ATS Quick Hits

HomeProfessionalsClinical ResourcesATS Quick Hits ▶ ATS Quick Hits
ATS Quick Hits

Pun About Bone

Mohammed Megri, MD
3rd year Pulmonary and Critical Care fellow
Internal Medicine Department, Pulmonary and Critical Care Division, University of Kentucky



A 65-year-old non-smoking Caucasian female presented with 2-years of progressively worsening dyspnea and dry cough. She denied any history of malignancy, sick contacts, pets, or significant exposures. On physical examination, she was noted to have scattered crackles. Sputum culture and viral respiratory panel were negative, and autoimmune serology workup, including ANA, RF, MPO, PR-3, Anti-CCP, C-ANCA, P-ANCA, and anti-Scl-70, were within normal limits. Chest x ray, CT chest revealed the below findings (Figure 1):


Image 1

Figure 1. PA chest x-ray (left), Axial plane CT chest with contrast lung and mediastinal window



What is the least invasive approach in confirming the diagnosis?

  1. Bronchoscopy with bronchoalveolar lavage
  2. Induced Sputum
  3. Bronchoscopy with transbronchial biopsy
  4. High resolution computed tomography (HRCT)
  5. Pulmonary function testing


B. Induced Sputum



The patient has pulmonary alveolar microlithiasis (PAM), which manifests as progressively worsening dyspnea and dry cough. PAM is a diffuse intra-alveolar accumulation of spherical calcium phosphate concentrations. There is no sex predilection. It is hypothesized to be an autosomal recessive disease from a mutation of the solute carrier family 34 (sodium phosphate) member 2 gene (the SLC34A2)1. This gene is expressed only in alveolar type II cells. The mutation leads to the deposition of calcium phosphate2.

Pulmonary calcification is subdivided into idiopathic (pulmonary alveolar microlithiasis), metastatic (benign etiologies include end stage renal disease, primary hyperparathyroidism, hypervitaminosis D, Paget’s disease; this can also arise in the setting of y related hypercalcemia), and dystrophic (granulomatous disorders, infections, silicosis, coal worker pneumoconiosis)3.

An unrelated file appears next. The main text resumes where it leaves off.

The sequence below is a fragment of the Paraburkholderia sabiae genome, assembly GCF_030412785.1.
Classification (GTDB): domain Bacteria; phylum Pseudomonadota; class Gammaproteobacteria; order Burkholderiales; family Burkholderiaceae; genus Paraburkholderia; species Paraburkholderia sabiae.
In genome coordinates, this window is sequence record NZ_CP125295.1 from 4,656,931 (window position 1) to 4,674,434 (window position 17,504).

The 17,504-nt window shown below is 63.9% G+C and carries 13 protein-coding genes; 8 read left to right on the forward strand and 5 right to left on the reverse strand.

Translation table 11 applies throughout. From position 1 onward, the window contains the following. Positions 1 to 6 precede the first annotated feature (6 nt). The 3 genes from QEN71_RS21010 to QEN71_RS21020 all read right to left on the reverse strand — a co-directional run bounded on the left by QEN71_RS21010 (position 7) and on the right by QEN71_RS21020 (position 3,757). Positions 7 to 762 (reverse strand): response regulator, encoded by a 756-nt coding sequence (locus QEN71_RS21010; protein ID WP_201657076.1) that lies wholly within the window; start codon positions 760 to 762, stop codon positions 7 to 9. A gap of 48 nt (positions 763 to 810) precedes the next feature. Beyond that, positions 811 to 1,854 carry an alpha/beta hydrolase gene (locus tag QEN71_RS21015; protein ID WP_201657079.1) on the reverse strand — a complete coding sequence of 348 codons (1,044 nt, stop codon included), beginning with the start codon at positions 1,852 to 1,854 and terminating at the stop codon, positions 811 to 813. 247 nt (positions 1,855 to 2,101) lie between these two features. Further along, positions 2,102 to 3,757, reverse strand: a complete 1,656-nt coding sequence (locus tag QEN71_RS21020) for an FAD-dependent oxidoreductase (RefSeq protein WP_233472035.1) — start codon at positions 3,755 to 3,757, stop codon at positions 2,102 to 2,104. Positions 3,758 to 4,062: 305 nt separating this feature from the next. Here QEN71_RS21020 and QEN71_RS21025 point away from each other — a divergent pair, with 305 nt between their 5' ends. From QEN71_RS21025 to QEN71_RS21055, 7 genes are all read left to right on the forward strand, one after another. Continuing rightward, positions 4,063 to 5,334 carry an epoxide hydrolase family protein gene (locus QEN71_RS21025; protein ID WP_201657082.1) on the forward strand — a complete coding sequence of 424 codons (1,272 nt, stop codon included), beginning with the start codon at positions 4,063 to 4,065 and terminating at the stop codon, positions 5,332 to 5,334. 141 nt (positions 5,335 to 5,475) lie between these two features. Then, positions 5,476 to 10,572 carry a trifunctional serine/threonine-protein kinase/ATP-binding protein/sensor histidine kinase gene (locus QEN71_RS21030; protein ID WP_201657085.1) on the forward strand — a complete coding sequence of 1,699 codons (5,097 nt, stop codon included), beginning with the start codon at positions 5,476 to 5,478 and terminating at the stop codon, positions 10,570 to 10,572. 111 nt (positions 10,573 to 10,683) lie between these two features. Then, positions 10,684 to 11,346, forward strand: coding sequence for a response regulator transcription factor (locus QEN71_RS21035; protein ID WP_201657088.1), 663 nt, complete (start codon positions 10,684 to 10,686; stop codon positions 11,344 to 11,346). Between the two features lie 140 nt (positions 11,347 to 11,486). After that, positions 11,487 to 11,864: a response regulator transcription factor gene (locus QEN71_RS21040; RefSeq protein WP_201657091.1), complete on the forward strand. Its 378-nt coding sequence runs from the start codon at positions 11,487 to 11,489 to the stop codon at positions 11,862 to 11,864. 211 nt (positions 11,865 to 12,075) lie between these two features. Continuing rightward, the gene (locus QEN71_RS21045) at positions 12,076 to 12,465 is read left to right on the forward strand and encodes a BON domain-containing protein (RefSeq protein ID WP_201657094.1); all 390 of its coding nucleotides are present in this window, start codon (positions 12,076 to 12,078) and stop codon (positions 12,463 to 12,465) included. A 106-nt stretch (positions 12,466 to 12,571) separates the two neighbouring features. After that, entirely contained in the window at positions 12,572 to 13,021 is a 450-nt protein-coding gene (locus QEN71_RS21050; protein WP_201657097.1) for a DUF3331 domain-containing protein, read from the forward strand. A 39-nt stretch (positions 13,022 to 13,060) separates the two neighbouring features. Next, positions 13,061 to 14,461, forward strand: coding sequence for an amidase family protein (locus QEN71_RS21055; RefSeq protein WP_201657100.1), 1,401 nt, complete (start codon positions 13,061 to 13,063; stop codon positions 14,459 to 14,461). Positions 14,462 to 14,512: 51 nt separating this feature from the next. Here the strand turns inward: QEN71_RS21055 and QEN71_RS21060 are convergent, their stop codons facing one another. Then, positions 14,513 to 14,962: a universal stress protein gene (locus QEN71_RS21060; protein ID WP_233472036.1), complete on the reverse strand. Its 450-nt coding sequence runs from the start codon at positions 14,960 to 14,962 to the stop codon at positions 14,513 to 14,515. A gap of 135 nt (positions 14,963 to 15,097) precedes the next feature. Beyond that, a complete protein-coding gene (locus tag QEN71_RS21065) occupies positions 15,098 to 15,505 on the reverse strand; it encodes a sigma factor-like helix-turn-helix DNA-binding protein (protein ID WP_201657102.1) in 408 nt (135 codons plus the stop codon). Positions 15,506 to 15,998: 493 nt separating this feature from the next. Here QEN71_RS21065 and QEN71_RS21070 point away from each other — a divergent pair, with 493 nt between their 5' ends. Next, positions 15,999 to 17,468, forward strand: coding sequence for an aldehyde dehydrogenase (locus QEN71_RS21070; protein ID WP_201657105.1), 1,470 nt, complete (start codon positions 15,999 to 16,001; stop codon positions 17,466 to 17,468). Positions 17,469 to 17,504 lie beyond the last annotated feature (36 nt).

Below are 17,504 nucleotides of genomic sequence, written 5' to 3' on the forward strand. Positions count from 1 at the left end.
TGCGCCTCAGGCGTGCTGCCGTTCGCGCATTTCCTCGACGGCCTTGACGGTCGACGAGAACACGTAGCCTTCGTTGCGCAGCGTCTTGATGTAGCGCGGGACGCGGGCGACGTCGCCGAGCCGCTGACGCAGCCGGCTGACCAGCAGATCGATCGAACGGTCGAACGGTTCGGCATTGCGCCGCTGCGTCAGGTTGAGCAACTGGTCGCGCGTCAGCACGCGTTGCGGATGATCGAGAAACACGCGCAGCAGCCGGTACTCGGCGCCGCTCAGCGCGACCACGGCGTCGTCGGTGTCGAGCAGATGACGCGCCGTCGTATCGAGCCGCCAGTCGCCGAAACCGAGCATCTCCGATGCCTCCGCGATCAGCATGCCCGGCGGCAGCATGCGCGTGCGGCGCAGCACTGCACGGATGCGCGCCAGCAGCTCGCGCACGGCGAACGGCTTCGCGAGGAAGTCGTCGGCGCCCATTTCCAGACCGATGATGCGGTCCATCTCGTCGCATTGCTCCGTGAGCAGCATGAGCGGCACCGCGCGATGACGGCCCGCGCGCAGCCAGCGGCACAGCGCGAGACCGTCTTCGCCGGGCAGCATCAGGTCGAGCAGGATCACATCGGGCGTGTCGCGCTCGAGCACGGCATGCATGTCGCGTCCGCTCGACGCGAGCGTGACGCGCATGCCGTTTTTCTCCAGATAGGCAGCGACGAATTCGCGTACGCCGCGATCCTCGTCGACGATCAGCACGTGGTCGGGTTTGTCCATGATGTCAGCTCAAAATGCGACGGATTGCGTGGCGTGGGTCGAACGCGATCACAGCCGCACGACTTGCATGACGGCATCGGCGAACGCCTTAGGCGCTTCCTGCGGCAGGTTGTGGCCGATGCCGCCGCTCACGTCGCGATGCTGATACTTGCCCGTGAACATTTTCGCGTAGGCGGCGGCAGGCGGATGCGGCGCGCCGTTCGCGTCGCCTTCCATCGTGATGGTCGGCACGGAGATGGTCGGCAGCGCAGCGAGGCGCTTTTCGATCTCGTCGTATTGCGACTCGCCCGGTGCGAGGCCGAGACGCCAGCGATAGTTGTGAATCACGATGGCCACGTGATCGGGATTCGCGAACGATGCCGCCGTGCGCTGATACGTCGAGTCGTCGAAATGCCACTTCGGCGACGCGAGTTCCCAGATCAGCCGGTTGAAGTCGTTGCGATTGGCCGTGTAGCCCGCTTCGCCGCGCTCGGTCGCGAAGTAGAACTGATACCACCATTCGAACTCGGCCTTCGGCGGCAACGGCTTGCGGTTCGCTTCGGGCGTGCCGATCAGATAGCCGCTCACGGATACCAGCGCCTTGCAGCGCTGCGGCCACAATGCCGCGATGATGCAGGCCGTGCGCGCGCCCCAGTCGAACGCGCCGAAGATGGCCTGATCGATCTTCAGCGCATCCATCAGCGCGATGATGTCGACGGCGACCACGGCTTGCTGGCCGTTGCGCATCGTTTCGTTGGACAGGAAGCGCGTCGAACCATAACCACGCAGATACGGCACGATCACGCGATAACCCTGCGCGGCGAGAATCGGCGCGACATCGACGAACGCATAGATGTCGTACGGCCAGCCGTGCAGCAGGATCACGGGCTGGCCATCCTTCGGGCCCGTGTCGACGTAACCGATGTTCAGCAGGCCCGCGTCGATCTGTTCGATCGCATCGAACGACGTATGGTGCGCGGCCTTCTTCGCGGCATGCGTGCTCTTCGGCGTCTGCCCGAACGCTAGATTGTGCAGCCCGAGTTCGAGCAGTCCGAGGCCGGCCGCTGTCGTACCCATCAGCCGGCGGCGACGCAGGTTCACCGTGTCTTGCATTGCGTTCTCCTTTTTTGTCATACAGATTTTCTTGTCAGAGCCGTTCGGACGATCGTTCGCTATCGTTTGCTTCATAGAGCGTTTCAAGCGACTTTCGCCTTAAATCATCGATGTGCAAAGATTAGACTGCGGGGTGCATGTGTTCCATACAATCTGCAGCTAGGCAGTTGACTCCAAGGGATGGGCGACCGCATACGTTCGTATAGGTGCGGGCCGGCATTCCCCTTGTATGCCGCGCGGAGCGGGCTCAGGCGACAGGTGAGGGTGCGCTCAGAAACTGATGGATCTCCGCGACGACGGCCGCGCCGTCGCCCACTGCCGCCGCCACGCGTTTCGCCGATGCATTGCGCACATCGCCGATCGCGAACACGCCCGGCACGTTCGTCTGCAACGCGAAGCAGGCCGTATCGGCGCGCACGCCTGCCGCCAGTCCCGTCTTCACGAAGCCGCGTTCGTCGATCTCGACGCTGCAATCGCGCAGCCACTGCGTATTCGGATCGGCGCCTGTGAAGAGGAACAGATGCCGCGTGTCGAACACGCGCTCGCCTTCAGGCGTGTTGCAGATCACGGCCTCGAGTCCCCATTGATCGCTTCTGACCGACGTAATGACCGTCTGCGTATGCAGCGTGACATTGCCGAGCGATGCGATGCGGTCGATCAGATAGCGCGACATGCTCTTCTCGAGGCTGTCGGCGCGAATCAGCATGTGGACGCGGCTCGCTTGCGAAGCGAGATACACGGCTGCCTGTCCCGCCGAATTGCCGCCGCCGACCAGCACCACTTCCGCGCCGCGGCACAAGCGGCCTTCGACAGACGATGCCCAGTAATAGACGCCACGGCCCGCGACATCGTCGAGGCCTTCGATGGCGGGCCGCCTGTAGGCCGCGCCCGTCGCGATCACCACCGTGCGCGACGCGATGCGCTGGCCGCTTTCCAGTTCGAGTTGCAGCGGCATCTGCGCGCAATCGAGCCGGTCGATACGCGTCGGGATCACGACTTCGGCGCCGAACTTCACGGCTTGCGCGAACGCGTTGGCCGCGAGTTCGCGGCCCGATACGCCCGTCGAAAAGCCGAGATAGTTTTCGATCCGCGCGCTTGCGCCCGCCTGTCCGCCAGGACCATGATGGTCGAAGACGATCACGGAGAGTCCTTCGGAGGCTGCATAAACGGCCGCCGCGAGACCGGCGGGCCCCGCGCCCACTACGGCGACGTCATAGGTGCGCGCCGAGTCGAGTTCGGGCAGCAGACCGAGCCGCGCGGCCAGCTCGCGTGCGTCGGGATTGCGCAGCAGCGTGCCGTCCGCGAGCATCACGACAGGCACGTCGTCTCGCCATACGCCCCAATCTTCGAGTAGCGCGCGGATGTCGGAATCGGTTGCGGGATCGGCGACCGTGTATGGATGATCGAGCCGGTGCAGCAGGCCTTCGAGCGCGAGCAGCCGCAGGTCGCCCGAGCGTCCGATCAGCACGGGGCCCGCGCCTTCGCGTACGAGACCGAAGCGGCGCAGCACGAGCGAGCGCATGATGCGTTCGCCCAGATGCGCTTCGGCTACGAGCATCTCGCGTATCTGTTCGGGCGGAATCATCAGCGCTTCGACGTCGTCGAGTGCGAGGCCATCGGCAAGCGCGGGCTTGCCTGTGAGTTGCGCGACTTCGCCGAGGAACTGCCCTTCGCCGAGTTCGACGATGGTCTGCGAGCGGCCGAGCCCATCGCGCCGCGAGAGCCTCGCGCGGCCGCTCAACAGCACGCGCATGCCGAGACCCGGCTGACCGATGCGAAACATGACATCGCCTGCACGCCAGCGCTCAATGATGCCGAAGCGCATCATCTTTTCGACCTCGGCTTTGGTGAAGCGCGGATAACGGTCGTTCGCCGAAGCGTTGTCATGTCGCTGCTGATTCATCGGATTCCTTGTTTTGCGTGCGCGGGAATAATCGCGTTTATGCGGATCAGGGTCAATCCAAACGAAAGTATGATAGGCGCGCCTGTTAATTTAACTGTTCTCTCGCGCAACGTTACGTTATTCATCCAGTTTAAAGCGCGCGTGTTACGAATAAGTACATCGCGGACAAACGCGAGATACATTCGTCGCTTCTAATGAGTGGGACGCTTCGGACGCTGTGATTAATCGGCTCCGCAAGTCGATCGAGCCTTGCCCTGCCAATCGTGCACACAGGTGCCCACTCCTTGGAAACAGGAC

Diagnosis of PAM can be confirmed non-invasively by the presence of microlithiasis in induced sputum in the absence of any of the other conditions noted above (metastatic or dystrophic) or clinical history of relevant exposures. On chest X-ray and computed tomography, PAM has a characteristic appearance of bilateral sand-like micronodular densities that obliterate the diaphragm and mediastinal border (Figure 2). Other imaging studies can be used as a screening tool because they are generally nonspecific for most types of pulmonary calcifications. HRCT mediastinal window can help to detect classifications (Figure 3) and it is more sensitive and specific than chest radiograph4, but it is not enough to confirm the diagnosis of PAM and be able to differentiate between the other causes of pulmonary calcifications (D wrong answer)4. Of the imaging studies, positive pulmonary bone scintigraphy with bone-avid radiotracer, 99mTc-MDP (Figure 4) can be used to confirm diagnosis.  PFT may be normal at the beginning of the disease course and later show a restrictive pattern, which can be used to identify and monitor pulmonary impairment (E wrong answer). Because the presence of microlithiasis in the sputum is enough to confirm the diagnosis of PAM, invasive procedures such as bronchoscopy with BAL and transbronchial biopsy is usually not needed for diagnosis (A and C wrong answer). However, if the induced sputum is not diagnostic then bronchoscopy with BAL is required to confirm the diagnosis2. PAM treatment is supportive with oxygen supplementation if the patient is hypoxic, but the main intervention in those with severe disease is lung transplantation.


Image 2

Figure 2. Sand-like micronodular densities obliterate the diaphragm (red arrow) and mediastinal (blue arrow) border


Image 3

Figure 3. HRCT mediastinal window shows the micronodular calcifications


Image 4

Figure 4. Positive pulmonary bone scintigraphy with bone-avid radiotracer, 99mTc-MDP positive for PAM



  1. Corut A, Senyigit A, Ugur SA, et al. Mutations in SLC34A2 cause pulmonary alveolar microlithiasis and are possibly associated with testicular microlithiasis. Am J Hum Genet 2006;79(4):650–656.

  2. Castellana G, Castellana G, Gentile M, Castellana R, Resta O. Pulmonary alveolar microlithiasis: Review of the 1022 cases reported worldwide. Eur Respir Rev [Internet] 2015;24(138):607–620. Available from: http://dx.doi.org/10.1183/16000617.0036-2015

  3. Ferreira Francisco FA, Pereira E Silva JL, Hochhegger B, Zanetti G, Marchiori E. Pulmonary alveolar microlithiasis. State-of-the-art review. Respir Med 2013;107(1):1–9.

  4. Siddiqui NA, Fuhrman CR. Best cases from the AFIP: Pulmonary alveolar microlithiasis. Radiographics 2011;31(2):585–590.